THE EDITOR Review | TIFF 2014

     September 12, 2014

the editor review

The sweet Manitoba chaps behind Astron-6 have been cranking out homemade tongue-in-cheek trash epics like Father’s Day and Manborg for a while now, but nothing they’ve done thus far will prepare you for The Editor.  Granted, it’s a movie that is about as inside baseball as it gets. If you don’t even know what the word giallo is referring to, you’ll still laugh because these guys are almost too funny for their own good. However, if you’re someone who savors the same Italian horror flicks as co-directors Adam Brooks and Matthew Kennedy clearly do, then The Editor will knock you on your ass with its perfect reaction of the gorgeous visuals and indeliberate comedy that defines the genre.  Hit the jump for my The Editor review.

For those who don’t know, Astron-6 is a filmmaking collective from the wilds of Manitoba, Canada. It’s a collection of likeminded B-movie loving folks have been recreating their favorite genre films in hilariously self-conscious movies pitched somewhere between homage and parody. Father’s Day was released through Troma, which should give you a good idea of its tone, while the title for Manborg is a good indication of what to expect there. As for their latest film The Editor? They’ve taken on the giallo genre and by association a certain era of the Italian horror industry. It started with the master Mario Bava with films like Blood And Black Lace, matured through the likes of Dario Argento in movies like Deep Red, and eventually reached a level of accidentally hysterical self parody like Pieces or StageFright. Essentially the films were whodunit thrillers with black-gloved killers and groundbreaking gory set piece. As was the way in the Italian film industry of the time, the dubbing was bad and the acting often worse, while the cinematography, score, and effects were mesmerizing. They were cult films at the time and remain that way for the horror obsessives.

the editor review

Trying to recreate the giallo experience for contemporary audiences is nothing wildly new. The most famous example is probably Berberian Sound Studio, a surreal psychological thriller set in the 70s Italian film industry and shot in that style. It’s a wonderful movie, but misses a certain element of the giallo experience that The Editor co-directors Adam Brooks and Matthew Kennedy get right. While the greatest giallos were so beautifully crafted that they made an indelible mark on the horror genre (John Carpenter and the slasher genre might not exist without them), they were always deeply flawed. The plots were complex, but nonsensical and the dubbing distracting. Critics have reclaimed it as a form of surrealism, yet that’s not really accurate. The fact is, part of what made these movies cult hits in the grindhouses and on VHS is that they offered a bizarre mix of brilliant style and horrible trash, mixing together into a damn fine bit of entertainment.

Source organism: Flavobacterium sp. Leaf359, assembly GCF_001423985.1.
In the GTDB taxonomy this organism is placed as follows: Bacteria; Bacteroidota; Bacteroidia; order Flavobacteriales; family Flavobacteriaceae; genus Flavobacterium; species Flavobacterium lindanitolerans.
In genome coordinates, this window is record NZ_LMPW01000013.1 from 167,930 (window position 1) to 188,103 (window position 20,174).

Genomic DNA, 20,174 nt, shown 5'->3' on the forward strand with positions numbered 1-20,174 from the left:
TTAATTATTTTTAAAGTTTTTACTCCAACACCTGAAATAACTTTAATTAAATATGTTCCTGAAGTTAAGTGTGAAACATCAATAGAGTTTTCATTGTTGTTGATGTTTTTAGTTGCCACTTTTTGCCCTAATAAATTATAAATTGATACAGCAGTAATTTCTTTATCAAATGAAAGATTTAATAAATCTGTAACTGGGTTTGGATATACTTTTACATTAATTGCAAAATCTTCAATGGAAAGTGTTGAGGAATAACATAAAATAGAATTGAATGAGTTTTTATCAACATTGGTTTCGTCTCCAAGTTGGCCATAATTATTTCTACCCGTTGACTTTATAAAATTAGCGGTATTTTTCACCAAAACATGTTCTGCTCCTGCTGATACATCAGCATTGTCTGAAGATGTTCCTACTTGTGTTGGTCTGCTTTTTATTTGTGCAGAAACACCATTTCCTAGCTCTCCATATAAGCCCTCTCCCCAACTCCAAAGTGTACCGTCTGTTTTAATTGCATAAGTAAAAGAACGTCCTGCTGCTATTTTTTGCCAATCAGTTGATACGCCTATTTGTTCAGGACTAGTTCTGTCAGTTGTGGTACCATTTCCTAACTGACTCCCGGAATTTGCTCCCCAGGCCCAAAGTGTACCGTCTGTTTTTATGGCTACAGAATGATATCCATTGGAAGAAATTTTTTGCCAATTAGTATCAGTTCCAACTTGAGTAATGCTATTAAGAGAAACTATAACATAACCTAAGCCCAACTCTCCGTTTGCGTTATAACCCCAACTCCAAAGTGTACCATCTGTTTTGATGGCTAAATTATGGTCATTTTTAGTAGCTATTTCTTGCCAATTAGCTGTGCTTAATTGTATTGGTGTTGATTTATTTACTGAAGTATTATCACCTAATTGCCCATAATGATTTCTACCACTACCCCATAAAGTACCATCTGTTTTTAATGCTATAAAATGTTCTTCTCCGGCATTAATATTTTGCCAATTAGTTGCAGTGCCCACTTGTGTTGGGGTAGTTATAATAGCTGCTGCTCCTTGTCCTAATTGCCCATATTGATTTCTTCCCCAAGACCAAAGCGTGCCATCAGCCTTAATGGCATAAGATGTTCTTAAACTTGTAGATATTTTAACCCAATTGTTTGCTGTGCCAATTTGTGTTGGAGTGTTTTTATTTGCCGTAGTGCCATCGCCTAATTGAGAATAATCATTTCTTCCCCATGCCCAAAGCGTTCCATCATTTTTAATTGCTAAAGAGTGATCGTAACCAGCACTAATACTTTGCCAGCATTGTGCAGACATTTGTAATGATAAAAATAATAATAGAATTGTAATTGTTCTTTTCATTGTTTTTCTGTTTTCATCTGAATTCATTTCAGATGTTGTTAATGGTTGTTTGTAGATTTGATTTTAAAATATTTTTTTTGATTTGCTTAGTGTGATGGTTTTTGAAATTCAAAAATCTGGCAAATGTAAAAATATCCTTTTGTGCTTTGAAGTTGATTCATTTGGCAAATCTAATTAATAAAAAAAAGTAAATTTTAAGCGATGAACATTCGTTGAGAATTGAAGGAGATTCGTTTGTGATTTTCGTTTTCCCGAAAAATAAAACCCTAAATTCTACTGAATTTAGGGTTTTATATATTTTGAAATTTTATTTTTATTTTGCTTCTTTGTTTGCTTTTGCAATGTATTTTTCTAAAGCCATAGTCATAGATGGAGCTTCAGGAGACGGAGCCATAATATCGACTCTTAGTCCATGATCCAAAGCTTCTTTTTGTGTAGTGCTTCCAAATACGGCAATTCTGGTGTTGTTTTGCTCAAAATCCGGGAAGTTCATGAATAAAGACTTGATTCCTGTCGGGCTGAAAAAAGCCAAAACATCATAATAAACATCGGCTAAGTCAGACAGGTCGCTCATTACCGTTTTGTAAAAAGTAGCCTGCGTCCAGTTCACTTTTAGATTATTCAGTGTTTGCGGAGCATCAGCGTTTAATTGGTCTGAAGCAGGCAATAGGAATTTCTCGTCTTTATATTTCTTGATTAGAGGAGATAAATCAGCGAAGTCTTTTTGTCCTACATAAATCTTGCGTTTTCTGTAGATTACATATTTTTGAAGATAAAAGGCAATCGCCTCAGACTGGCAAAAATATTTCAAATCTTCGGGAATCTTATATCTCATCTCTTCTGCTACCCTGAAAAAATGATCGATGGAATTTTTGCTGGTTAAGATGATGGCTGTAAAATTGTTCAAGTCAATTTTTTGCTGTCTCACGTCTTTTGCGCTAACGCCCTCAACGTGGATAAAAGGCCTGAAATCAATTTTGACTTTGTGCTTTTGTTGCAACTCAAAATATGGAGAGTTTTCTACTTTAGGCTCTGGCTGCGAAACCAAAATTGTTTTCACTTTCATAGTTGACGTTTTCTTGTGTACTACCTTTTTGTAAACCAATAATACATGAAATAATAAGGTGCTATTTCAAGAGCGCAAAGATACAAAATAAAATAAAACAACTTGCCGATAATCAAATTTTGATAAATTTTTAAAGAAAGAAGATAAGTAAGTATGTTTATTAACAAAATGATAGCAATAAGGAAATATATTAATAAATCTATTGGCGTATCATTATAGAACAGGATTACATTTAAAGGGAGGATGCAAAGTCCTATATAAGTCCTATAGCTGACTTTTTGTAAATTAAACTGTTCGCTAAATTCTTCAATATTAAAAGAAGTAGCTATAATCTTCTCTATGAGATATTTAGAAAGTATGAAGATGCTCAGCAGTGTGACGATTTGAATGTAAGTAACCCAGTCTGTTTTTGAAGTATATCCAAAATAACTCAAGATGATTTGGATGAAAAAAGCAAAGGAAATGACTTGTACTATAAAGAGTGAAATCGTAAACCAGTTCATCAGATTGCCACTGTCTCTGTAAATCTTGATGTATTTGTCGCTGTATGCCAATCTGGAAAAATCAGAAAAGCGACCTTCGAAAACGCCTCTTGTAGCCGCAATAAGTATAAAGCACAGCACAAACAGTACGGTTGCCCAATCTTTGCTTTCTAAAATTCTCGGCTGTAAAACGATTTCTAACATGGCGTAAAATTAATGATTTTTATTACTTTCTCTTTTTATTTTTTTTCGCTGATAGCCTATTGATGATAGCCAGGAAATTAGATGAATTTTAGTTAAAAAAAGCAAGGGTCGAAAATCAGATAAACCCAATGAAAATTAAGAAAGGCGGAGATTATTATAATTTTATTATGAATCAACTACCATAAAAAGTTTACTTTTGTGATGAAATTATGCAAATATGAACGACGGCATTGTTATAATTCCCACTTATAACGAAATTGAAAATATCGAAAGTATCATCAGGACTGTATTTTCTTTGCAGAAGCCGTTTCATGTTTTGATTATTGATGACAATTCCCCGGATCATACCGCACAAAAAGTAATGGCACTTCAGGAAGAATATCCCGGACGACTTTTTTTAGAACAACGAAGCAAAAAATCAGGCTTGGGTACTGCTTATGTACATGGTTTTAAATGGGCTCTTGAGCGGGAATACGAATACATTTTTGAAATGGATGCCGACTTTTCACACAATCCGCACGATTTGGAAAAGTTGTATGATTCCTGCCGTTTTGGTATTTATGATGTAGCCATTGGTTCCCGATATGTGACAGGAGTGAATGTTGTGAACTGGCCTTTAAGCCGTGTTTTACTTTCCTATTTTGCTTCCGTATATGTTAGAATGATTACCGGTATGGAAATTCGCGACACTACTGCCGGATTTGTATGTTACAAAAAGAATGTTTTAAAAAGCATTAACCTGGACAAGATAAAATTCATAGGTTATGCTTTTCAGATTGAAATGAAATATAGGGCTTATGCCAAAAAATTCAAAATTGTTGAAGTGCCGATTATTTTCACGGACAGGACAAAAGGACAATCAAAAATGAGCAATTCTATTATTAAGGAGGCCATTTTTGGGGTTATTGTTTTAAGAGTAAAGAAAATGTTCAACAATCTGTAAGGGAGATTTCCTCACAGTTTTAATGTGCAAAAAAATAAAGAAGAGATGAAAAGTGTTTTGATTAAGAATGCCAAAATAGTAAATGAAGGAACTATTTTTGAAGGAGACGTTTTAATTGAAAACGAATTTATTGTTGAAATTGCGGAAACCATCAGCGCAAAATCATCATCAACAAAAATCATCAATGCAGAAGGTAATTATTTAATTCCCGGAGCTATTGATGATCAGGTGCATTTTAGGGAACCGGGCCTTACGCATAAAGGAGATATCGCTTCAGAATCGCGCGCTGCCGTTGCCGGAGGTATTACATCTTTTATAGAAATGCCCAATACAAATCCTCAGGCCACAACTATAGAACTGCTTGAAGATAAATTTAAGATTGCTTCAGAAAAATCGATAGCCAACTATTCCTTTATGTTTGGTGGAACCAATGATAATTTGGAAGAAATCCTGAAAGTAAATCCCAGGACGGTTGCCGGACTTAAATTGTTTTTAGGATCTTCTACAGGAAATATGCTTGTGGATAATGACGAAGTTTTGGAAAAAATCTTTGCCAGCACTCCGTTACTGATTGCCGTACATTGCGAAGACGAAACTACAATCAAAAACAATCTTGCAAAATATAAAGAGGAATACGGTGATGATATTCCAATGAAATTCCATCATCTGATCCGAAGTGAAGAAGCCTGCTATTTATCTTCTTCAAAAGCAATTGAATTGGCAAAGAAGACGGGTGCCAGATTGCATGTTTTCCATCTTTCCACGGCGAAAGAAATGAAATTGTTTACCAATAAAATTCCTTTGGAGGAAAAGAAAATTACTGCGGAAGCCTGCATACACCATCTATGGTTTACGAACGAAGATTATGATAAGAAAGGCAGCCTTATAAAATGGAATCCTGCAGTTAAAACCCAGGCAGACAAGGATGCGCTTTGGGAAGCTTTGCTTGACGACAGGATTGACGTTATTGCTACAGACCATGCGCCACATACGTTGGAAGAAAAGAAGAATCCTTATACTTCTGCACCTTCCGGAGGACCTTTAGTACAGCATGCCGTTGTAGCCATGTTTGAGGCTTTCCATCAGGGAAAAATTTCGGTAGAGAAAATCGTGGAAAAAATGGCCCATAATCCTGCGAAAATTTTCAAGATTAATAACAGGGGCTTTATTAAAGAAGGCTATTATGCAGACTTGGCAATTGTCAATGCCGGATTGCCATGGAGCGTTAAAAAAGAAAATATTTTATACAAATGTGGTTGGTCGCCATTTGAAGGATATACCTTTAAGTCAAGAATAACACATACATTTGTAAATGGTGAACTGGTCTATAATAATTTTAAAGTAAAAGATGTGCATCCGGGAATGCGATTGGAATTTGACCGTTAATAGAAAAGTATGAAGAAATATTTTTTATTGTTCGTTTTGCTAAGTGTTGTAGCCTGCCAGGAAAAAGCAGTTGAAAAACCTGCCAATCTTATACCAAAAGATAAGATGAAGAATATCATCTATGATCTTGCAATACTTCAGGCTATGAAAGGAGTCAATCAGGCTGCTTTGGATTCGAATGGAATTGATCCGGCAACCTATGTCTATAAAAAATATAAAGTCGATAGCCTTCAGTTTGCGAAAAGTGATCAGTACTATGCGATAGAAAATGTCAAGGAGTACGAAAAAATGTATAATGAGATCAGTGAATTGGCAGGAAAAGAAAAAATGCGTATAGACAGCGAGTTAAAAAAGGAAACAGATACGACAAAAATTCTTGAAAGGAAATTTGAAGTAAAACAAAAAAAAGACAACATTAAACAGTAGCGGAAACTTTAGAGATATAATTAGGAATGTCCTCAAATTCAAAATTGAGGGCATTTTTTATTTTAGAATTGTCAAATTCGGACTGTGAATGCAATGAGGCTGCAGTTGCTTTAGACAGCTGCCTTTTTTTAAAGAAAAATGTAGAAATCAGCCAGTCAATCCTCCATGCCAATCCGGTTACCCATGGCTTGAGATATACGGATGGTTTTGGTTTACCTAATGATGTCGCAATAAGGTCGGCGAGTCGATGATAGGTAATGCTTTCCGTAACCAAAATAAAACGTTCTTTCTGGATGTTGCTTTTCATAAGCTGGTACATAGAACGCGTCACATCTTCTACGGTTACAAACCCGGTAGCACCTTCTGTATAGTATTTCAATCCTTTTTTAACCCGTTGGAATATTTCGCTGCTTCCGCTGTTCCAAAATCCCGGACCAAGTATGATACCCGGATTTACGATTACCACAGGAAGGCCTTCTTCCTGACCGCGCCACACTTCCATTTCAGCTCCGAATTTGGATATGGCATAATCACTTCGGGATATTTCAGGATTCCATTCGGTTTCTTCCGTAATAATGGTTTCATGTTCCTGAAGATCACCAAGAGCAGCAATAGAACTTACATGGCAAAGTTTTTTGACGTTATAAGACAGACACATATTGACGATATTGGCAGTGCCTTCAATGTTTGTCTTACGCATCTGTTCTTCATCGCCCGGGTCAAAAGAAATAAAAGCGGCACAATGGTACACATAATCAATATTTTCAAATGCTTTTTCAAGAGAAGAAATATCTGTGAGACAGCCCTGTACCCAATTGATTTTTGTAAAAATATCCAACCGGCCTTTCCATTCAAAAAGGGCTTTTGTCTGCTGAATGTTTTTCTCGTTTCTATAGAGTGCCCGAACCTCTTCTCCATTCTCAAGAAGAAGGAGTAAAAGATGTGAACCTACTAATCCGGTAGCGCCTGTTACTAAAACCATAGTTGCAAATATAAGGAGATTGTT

The Editor nails that tone through parody to tell the tale of a series of murders on a film set with an editor prime suspect and vaguely supernatural implications (the convoluted nature of the story is again part of the homage). The set designs and costumes are pure 70s kitsch. The gore effects are nauseating in a splatstick comedy way. The acting is deliberately wooden and overdubbed, the dialogue hysterically stilted. Yet, the style of the film is remarkable, a huge step up for Astron-6 without losing their deliberately low-fi cheesey aesthetic. It’s a brilliant constructed low budget movie pitched to parody and one that works beautifully. It fits into the post-Grindhouse parody school where the film’s style is part of the joke (Black Dynamite, MacGruber, etc.) and these guys nail the giallo. Cameos from the likes of Paz de le Heurta, Laurence Harvey (Human Centipede 2), and Udo Kier (a actually giallo veteran with a role in the masterpiece Suspiria) lend genre cred and also fit into the homage given the original giallos always smfgled in a few underpaid genre stars. The duo even get self conscious criticize the genre’s misogyny. For fans of giallo flicks, the movie is a laugh riot that nails something beloved.

the editor 2

How it will play for audiences who don’t understand the source is a reasonable question. Sure you won’t get the specific references to Fulci or Hitchhike, but just understanding the grammer of bad movies should be enough to get what they are doing. Regardless, the flick already feels like the best thing that Astron-6 has ever made and one so legitimately well made that it can hopefully help raise the group’s profile and earn them some new fans. If nothing else, the movie should be a wild hit in Italy because it’s easily the best giallo anyone has made in decades, even if it is a parody.

Grade B

THE EDITOR Review Astron-6

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